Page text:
Home to the Claude Jessett Collection – Steam Traction Engines • Steam Rollers • Fair Organ Museum • The Great Bush Narrow Gauge Railway • Miniature Railway • Historic farming and construction equipment
Category: Little Giant
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The Lord Mayors show in city of London is one of the year’s major spectator events. With over 100 floats, marching bands and military exhibits featuring horse mounted cavalry it attracts large crowds along the route which passes many well-known London landmarks. Floats and displays by the ancient livery companies of the city are always a major part of the parade and one of these is entered by The Worshipful Company of Paviors whose task it was originally to keep the London streets and pavements clear of muck, and to round up any stray animals such as dogs and pigs.
On Saturday September 23rd Tinkers park threw its gates open to the public for the annual open day. The aim of the day was to show off the collection of steam engines, farm equipment and the Great Bush Railway to visitors in a friendly and informal way and to showcase the work the volunteers of the Claude Jessett Trust over the past 12 months.
The event attracted visitors of all ages, both local and from as far away as Suffolk, Cumbria and even Scotland, some of whom were on holiday in the area. Attractions included free rides on the steam railway and the ‘Green Goddess’ fire engine as well as the miniature railway and the ever popular traction engine trailer rides round the park. In addition there was a display of classic cars and commercial vehicles provided by two local vintage vehicle clubs.
A free bus service connecting both Buxted railway station and Uckfield bus station was provided by the trust’s own vintage buses, which included a 1940’s open top double decker.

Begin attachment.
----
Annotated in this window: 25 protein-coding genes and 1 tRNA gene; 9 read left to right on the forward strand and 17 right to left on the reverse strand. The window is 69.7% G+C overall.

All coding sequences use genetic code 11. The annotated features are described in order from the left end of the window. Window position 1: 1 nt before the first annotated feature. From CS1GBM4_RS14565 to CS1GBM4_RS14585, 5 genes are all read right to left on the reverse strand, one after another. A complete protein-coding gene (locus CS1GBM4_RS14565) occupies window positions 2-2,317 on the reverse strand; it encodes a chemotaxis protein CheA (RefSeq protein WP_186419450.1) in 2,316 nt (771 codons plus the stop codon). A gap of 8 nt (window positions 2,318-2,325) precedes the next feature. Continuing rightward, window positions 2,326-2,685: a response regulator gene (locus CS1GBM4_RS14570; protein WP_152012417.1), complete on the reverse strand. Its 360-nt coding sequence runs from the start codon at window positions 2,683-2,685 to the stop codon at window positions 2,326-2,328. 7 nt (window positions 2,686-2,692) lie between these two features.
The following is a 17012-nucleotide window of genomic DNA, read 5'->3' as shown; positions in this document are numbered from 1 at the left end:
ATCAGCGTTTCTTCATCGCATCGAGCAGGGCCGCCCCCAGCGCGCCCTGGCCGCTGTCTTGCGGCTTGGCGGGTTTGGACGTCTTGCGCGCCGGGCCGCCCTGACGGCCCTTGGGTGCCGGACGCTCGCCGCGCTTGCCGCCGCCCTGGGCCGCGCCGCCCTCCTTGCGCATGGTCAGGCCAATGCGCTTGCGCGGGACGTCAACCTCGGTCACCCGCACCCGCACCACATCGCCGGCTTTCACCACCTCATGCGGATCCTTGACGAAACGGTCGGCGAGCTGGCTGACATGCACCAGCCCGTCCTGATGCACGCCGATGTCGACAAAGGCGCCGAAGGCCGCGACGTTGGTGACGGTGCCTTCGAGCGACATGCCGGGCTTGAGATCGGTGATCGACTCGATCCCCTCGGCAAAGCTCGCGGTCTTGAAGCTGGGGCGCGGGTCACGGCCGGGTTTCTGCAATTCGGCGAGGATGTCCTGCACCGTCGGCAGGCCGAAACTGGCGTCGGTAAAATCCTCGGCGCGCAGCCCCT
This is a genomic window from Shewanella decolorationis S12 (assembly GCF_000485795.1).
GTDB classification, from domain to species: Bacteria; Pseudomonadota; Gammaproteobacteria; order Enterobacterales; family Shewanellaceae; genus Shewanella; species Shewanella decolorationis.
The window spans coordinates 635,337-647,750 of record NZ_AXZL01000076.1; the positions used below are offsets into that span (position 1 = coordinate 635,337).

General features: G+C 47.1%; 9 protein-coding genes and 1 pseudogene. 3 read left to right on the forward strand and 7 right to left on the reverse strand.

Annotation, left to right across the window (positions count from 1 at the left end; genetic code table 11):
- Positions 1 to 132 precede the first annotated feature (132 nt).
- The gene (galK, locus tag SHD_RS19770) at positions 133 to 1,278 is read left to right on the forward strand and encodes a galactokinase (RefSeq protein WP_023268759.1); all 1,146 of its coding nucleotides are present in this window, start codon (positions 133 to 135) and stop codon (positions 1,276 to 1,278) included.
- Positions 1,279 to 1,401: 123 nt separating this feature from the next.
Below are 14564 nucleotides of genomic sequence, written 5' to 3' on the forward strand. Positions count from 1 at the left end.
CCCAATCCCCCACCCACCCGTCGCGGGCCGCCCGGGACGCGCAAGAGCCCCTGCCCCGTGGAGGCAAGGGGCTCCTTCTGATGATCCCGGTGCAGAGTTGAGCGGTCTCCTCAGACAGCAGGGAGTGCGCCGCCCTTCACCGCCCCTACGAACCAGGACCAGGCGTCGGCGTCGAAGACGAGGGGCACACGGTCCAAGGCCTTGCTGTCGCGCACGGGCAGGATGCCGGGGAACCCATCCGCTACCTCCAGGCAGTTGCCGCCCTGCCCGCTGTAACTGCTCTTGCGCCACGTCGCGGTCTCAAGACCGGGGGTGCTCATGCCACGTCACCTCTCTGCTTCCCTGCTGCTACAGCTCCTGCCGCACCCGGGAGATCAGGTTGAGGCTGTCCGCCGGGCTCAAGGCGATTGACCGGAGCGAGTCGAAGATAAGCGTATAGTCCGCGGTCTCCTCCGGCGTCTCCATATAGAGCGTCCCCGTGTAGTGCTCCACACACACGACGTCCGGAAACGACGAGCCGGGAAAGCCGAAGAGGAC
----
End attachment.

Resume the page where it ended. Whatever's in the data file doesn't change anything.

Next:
There were displays of working steam engines and tractors showing timber saw-bench working and old-time road making. The latter featured demonstrations of a machine commonly known as a wacker, a lethal looking tool designed to compact the infillfollowing trench digging operations, which provided some amusement with volunteers trying their hand at squashing tin cans!
The organ museum was open and two of the trust’s fairground organs were also playing in the park. Popular exhibits in the exhibition hall were two larger scale model railways, one of which is owned by the trust and featured live steam locomotives. Light refreshments and local beer and cider were available and, with the sun shining for most of the day, visitors took advantage of our picnic tables to enjoya break whilst watching the activity gong on around them.
The following day saw around 20 steam engines set off from the park for the Sussex Steam Engine Club’s annual road run to Waldron. This has become a very popular event that also now attracts as good a selection of vintage cars, motorcycles and tractors as can be seen at at many a vintage rally.The Jessett trust entered four steam engines from the collection and, with a warm autumn sun still shining a great day was had by all.
As a volunteer for The Claude Jessett trust I attended the Volunteers experience day on Saturday April 22nd. The idea of this day is to give volunteers a chance to experience driving or operating as many items in the collection as possible as well as a chance to socialise with other volunteers who may not be able to attend the regular volunteer evenings or weekends. As a volunteer you get the chance to work on any number of on-going projects. You may change your project as time goes on or you may stick to one particular area of interest, traction engines, tractors or railways for instance. The Volunteer experience day gives you the chance to see the overall picture of what is currently being worked on, as well as items in the collection that have already been restored but that you may not have had the chance to get acquainted with.
Over the Easter weekend the Bluebell Railway was host to a particularly famous locomotive, Number 4472 ‘Flying Scotsman’. Appearing in its BR guise and numbered 60103 the Bluebell advertised the event under the title “Flying Scotsman Flying South”. The Claude Jessett Trust was approached by the railway to provide two steam road engines to form part of the display in the loco’ yard at Sheffield Park. They particularly wanted a showmans engine so the 1913 Aveling and Porter ‘Southern Queen’ converted by Claude Jessett and Owen Mitchell in the 1960’s fitted the bill and it was backed up by the Tasker roller ‘Little Giant’ originally built as a light haulage tractor in 1909 and shown as such at the Royal show at Gloucester in that year although later converted to a steam roller.